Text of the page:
Ask Dr. Pat · Health

Eye “Doctors” and Eye Examinations

For healthy adults, the American Academy of Ophthalmology recommends a complete eye examination at 40 years of age, again at 65 years of age, and then every one or two years after that.  Your eyes may be examined by your medical doctor in the course of a general physical examination and this may lead to a referral to an Eye MD if he sees any signs of disease in your eye, but the general rule above should be followed despite a normal physical exam.

Whether you have your eyes examined by an optometrist or an Eye MD, may depend on your needs, access, what type of eye disease you have, and/or costs – costs being higher for an Eye MD.  Obviously, if you need surgery for cataracts, glaucoma, retinal detachment you will have to see an Eye MD.  There are three times as many optometrists available around the country as there are Eye MDs, so access to Eye MDs may be more difficult.   In many practices around the country, Eye MDs and optometrists work together and you may see them both if you go for a complete eye examination in many practices or clinics.   It goes without saying that some doctors are better than others and even “good” doctors are not infallible.  If you have any unanswered questions or unresolved issues regarding your eye care after you have been seen, this may warrant a second opinion by a disinterested Eye MD.

So that you may be prepared, it helps to know what is involved in a complete eye examination.  Your medical, surgical, and ocular history, as well as the medications you are taking and any allergies to medications you may have, are all important for you doctor to know and ask about.  Also make sure you bring your glasses and contact lenses with you. Visual acuity is tested and a refraction (improving one’s vision with glasses) is performed to determine best-corrected visual acuity.  External anatomy around the eye (including the eyelids, tear ducts, eyelashes) is examined.  The movement of the eyeballs and their alignment is tested. Pupillary function is tested (as it is in most medical and neurologic examinations).  The eyeballs are then looked at in a “slit-lamp biomicroscope”, where details of the front surface and inside of the eyeball can be seen.  Intraocular pressure (which is different than, and relatively independent of blood pressure) is then determined.  This is usually preceded by the instillation of anesthetic eyedrops to numb the eye to help prevent blinking.  The pupils should then be dilated by using different eyedrops allowing a good view for detailed examination of the inside of the eyeball.  Once the pupils are dilated, a better look at the crystalline lens (to check for cataract) can be obtained.  Examination of the back of the eye includes the retina (the central portion of which is the macula with the Fovea Centralis in the very center- see Figure), the retinal blood vessels, and the optic nerve.  This latter part of the examination is done with an ophthalmoscope which means shinning a bright light in your eye.  There are different devices to accomplish this part of the examination, and we now have sophisticated noninvasive diagnostic machines which can perform aspects of this examination in greater detail if your Eye MD feels this is warranted.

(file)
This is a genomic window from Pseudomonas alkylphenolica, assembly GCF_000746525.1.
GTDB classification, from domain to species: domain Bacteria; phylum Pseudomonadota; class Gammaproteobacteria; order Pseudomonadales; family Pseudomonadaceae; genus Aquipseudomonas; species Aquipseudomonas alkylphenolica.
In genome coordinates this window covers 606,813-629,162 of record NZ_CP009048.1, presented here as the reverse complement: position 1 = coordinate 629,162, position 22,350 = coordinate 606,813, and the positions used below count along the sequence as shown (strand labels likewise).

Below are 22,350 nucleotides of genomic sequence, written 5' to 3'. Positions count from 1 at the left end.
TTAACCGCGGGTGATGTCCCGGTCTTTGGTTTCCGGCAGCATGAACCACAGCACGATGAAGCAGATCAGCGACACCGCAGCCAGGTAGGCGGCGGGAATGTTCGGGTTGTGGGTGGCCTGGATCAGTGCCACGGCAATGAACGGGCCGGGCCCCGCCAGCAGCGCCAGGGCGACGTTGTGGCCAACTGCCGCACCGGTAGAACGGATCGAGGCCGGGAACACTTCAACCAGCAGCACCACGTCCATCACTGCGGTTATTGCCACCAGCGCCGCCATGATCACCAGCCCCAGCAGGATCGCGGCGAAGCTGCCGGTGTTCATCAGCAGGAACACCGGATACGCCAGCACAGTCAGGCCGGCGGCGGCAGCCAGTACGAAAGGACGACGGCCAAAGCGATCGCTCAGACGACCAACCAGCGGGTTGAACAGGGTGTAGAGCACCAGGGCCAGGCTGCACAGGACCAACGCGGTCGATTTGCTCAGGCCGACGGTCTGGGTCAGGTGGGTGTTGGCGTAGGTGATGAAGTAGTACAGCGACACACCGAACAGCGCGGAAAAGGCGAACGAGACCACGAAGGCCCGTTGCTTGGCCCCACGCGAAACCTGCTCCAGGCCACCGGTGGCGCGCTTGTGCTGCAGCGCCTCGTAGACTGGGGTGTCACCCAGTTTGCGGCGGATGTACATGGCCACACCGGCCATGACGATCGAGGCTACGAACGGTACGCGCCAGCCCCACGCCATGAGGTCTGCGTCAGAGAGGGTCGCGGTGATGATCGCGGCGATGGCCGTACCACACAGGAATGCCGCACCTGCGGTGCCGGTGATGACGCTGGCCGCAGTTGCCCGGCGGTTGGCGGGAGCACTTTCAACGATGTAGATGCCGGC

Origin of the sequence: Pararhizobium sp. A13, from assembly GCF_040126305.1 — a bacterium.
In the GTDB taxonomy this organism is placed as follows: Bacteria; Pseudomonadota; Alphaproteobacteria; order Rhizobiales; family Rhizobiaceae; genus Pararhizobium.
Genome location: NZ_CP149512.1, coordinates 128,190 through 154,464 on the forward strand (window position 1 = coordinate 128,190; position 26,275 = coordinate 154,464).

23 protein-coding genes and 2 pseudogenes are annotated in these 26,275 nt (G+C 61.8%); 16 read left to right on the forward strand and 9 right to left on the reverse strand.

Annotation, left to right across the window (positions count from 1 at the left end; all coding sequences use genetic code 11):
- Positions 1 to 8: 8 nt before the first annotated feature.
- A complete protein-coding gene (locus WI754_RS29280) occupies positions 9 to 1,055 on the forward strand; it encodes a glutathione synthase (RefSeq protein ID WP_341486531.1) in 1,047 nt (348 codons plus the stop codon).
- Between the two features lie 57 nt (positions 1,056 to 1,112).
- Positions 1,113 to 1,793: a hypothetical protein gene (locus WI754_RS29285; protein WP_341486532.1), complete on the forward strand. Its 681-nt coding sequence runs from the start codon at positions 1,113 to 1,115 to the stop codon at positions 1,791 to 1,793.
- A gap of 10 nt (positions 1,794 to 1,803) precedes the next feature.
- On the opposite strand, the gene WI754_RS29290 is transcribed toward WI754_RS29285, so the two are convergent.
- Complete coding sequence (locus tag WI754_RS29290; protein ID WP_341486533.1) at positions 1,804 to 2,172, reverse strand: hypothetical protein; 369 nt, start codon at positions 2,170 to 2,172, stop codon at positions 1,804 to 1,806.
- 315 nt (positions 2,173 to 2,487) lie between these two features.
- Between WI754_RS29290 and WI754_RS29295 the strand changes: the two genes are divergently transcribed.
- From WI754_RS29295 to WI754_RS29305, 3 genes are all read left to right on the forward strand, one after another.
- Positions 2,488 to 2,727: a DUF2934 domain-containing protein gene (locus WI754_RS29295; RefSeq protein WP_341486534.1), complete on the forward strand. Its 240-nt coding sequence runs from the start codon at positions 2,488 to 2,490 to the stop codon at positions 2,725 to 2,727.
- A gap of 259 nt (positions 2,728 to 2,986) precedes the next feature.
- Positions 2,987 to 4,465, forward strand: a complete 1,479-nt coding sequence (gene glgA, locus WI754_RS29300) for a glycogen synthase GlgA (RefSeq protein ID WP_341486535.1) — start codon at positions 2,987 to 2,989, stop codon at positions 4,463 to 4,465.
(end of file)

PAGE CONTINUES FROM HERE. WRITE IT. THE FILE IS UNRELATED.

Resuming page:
If you are visiting your eye doctor for a specific problem, such as when you have scratched your eye or some foreign material has gotten in your eye, you may not have a complete examination, or it may not even be possible.  Regardless, it is still important to prepare for a complete examination, as mentioned above.  Take good care of your eyes.

Wayne G. Whitmore, M.D, F.A.C.S.

 

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